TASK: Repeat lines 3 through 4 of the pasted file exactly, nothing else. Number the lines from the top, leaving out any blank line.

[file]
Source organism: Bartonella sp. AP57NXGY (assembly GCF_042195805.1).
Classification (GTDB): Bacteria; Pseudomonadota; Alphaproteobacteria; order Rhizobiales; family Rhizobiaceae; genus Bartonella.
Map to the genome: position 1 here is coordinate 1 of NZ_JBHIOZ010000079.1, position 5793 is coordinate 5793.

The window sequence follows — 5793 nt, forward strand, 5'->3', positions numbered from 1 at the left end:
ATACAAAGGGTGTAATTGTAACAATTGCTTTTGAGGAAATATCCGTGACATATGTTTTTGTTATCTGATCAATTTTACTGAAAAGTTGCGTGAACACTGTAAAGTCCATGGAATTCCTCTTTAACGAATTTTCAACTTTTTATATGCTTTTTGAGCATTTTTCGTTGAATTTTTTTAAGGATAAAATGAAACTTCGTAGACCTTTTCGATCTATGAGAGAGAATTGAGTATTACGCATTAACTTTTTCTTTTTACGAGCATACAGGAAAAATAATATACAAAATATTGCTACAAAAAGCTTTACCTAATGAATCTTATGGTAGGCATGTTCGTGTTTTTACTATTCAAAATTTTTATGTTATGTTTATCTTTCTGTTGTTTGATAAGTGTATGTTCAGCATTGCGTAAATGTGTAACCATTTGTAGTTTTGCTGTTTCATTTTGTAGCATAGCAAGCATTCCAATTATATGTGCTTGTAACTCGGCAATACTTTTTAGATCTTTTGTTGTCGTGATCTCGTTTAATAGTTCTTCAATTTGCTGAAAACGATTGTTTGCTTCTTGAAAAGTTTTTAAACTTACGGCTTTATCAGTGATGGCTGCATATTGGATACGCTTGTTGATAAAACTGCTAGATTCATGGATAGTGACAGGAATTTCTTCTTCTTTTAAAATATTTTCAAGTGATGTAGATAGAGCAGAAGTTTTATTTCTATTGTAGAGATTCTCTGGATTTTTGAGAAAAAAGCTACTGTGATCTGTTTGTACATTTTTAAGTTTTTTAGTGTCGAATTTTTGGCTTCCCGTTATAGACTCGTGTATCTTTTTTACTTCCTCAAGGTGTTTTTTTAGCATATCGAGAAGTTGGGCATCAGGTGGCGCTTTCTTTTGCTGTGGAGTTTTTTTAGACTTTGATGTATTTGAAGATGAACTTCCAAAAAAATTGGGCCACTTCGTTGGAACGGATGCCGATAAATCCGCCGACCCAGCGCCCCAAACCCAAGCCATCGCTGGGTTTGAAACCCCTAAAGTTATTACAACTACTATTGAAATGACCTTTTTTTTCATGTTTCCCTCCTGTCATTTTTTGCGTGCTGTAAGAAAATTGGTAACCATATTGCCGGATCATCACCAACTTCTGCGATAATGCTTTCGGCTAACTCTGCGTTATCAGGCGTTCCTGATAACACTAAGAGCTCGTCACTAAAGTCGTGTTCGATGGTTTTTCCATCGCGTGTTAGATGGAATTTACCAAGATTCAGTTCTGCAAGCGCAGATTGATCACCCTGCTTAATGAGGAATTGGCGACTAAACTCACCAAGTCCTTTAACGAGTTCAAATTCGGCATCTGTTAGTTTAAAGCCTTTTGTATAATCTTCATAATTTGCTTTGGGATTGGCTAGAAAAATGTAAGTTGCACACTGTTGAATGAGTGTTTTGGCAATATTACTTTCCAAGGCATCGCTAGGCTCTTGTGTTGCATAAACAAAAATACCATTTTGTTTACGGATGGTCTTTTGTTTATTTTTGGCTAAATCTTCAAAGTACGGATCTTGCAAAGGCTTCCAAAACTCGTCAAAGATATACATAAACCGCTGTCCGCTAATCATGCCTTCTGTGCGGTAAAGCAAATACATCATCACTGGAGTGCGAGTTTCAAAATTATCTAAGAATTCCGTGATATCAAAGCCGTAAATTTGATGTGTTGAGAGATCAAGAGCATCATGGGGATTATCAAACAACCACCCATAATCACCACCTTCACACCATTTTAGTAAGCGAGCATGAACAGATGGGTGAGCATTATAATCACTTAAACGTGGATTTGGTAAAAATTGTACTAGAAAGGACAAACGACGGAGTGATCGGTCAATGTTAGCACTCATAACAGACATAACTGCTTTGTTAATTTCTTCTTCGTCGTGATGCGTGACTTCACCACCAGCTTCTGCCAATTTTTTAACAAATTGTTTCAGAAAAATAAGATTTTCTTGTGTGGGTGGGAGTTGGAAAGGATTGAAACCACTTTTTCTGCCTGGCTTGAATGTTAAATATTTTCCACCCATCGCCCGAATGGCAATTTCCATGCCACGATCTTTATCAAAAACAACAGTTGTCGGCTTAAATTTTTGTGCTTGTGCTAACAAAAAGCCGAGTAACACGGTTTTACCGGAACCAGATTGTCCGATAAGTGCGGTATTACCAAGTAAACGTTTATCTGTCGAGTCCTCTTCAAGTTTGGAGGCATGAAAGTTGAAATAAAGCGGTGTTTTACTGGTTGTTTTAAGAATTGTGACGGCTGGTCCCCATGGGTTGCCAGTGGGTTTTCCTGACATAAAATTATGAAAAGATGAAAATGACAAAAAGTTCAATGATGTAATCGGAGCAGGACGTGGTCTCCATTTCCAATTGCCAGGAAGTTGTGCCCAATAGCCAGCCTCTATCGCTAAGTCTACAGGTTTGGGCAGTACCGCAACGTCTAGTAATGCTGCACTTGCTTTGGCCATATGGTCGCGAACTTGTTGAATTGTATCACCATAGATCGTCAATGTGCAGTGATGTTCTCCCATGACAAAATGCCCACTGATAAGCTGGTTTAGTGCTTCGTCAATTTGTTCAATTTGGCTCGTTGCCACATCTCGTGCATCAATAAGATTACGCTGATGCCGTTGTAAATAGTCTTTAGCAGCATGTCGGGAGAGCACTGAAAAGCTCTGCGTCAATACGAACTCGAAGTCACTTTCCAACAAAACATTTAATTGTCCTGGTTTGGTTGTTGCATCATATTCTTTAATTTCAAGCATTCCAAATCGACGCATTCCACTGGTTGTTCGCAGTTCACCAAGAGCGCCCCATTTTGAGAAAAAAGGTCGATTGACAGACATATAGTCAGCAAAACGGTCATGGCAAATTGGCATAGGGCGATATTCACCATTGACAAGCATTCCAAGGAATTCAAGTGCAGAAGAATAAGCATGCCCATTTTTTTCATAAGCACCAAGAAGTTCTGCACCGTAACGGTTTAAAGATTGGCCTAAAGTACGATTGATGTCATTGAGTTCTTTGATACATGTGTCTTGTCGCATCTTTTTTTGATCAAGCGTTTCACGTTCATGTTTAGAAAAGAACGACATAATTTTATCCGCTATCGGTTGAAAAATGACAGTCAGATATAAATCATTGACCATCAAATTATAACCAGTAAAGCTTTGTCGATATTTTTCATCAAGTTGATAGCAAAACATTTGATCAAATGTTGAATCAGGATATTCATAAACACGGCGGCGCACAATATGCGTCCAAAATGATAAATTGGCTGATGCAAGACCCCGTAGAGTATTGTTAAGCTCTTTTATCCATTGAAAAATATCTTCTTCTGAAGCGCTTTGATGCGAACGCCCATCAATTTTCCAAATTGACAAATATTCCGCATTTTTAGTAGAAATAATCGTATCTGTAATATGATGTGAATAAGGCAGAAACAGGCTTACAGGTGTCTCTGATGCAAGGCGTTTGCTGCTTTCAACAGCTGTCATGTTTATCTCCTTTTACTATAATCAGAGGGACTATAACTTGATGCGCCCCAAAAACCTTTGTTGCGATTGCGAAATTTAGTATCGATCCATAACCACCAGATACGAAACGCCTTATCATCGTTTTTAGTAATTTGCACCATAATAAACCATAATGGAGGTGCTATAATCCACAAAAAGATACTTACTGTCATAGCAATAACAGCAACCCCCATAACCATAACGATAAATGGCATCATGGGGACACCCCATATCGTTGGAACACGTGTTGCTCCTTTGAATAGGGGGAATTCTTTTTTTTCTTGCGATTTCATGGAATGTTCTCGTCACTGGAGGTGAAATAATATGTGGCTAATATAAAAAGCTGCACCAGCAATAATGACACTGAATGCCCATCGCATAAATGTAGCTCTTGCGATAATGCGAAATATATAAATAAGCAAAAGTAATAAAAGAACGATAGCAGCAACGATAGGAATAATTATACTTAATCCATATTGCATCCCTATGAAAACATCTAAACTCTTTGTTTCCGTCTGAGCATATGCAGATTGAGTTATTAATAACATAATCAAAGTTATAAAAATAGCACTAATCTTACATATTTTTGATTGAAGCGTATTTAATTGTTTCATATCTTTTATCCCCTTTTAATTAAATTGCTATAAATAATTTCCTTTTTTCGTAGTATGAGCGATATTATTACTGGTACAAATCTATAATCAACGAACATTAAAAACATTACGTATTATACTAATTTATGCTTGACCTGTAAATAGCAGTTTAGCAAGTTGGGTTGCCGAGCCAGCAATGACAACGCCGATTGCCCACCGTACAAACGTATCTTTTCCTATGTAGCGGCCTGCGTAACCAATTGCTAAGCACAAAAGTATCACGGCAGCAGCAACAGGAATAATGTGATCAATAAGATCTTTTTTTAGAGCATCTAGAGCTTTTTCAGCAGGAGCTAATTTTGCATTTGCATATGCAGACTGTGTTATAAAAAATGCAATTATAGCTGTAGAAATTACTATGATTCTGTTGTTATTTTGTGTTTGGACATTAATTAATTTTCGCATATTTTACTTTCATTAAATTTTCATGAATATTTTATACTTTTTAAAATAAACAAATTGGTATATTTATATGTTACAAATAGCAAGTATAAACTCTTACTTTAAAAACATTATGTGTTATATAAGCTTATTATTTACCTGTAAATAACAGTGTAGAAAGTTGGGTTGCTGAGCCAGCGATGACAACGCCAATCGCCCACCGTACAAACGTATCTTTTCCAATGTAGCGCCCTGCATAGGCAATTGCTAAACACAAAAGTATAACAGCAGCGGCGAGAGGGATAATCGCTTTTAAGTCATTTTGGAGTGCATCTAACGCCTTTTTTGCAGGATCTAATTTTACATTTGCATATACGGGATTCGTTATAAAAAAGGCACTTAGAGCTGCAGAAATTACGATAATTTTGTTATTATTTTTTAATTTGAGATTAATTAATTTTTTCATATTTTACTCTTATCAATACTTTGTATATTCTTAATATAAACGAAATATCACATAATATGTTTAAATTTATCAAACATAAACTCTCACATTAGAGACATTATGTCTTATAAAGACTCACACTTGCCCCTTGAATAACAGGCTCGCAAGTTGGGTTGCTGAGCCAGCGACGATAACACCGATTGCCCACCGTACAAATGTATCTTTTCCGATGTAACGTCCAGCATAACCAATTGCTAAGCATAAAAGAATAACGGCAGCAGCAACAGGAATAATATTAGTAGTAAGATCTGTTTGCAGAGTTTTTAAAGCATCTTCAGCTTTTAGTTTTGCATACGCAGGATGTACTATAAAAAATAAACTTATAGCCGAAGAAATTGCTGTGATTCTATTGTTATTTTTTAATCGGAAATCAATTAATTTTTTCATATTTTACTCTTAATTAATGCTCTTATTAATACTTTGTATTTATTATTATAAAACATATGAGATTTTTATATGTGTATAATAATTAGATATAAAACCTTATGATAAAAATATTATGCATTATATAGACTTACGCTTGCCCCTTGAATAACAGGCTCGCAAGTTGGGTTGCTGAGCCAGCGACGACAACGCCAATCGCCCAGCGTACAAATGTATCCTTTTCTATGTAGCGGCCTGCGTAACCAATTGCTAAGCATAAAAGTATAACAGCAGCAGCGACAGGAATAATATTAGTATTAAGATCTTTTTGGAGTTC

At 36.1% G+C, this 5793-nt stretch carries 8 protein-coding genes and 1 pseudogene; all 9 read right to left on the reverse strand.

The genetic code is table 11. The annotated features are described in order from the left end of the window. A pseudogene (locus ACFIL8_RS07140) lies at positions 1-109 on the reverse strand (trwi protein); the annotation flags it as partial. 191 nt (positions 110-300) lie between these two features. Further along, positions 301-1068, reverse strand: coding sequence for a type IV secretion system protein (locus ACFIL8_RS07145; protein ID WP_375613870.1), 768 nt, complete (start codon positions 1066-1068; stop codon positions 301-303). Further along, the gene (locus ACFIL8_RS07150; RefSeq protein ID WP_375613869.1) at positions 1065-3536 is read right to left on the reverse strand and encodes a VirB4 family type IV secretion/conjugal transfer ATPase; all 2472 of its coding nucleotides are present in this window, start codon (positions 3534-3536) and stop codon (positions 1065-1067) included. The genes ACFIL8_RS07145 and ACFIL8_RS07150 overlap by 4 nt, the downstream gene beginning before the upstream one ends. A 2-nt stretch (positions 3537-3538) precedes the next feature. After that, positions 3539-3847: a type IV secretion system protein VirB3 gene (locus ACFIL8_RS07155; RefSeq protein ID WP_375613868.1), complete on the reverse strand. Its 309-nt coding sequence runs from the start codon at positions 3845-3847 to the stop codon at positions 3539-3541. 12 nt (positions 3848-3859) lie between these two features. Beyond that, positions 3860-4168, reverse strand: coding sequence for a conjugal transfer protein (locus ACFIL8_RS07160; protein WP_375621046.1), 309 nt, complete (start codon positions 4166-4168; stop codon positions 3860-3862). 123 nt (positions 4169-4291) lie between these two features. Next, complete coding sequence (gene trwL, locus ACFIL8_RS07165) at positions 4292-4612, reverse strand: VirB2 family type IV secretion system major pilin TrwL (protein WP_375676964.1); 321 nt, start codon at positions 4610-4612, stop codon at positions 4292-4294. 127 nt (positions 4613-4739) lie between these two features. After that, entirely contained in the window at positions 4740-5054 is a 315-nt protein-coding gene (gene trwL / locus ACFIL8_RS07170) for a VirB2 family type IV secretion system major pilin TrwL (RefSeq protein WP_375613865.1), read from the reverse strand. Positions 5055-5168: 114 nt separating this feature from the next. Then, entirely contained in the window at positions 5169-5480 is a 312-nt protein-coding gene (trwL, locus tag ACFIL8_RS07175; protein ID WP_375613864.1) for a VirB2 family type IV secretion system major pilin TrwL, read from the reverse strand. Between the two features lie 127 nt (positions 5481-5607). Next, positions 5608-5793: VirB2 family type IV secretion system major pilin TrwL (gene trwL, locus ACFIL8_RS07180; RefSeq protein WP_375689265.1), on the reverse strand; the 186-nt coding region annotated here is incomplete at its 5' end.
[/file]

Map to the genome: position 1 here is coordinate 1 of NZ_JBHIOZ010000079.1, position 5793 is coordinate 5793.

The window sequence follows — 5793 nt, forward strand, 5'->3', positions numbered from 1 at the left end: